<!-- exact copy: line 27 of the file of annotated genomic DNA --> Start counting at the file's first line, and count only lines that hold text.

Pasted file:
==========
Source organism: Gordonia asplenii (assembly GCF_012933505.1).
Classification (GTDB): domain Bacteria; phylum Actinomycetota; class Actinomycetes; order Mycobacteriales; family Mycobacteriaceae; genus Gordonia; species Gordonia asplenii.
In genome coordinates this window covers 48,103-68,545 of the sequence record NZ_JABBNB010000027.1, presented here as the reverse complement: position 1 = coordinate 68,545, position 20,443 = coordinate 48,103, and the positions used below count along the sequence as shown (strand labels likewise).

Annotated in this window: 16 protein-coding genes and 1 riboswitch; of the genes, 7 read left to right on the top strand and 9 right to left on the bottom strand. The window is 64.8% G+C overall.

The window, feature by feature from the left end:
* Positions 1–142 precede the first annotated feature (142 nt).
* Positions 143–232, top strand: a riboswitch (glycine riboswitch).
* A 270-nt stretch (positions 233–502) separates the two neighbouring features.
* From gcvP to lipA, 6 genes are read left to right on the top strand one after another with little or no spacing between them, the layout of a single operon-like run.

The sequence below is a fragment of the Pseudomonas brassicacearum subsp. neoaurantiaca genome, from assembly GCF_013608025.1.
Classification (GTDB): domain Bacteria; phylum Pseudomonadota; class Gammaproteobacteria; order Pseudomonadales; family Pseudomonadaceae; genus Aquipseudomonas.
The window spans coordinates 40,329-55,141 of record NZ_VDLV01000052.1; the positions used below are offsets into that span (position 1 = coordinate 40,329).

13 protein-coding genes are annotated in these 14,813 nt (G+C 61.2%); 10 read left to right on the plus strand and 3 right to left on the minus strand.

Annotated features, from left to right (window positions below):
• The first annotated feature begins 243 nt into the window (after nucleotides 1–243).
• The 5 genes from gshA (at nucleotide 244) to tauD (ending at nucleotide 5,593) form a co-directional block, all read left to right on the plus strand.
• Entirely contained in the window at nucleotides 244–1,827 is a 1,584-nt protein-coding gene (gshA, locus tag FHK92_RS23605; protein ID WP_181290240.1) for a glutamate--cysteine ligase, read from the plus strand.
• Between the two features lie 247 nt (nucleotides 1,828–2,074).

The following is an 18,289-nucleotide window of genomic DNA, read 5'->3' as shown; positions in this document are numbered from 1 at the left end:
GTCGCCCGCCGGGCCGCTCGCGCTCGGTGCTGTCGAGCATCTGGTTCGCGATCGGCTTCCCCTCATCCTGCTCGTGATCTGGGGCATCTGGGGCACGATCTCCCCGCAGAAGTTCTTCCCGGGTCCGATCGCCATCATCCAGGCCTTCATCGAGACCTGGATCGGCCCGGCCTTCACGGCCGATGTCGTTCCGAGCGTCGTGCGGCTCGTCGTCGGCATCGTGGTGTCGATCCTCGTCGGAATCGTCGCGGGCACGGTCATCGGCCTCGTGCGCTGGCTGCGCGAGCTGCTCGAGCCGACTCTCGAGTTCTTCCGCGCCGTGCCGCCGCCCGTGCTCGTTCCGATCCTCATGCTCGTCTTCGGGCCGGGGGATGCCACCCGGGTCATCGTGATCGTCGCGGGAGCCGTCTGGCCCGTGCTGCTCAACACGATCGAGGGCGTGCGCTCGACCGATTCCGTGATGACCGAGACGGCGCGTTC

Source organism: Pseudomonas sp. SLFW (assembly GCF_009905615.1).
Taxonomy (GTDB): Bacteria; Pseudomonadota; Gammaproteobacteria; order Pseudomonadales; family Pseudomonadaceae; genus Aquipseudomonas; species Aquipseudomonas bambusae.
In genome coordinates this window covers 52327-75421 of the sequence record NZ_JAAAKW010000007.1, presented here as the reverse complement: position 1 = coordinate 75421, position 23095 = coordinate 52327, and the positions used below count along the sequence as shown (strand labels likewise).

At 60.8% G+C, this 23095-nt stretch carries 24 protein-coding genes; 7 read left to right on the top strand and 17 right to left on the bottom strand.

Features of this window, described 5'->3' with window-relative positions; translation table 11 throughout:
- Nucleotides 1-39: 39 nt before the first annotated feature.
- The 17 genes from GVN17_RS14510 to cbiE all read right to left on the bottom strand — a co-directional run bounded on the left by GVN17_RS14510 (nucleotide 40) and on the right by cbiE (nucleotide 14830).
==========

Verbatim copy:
- The 17 genes from GVN17_RS14510 to cbiE all read right to left on the bottom strand — a co-directional run bounded on the left by GVN17_RS14510 (nucleotide 40) and on the right by cbiE (nucleotide 14830).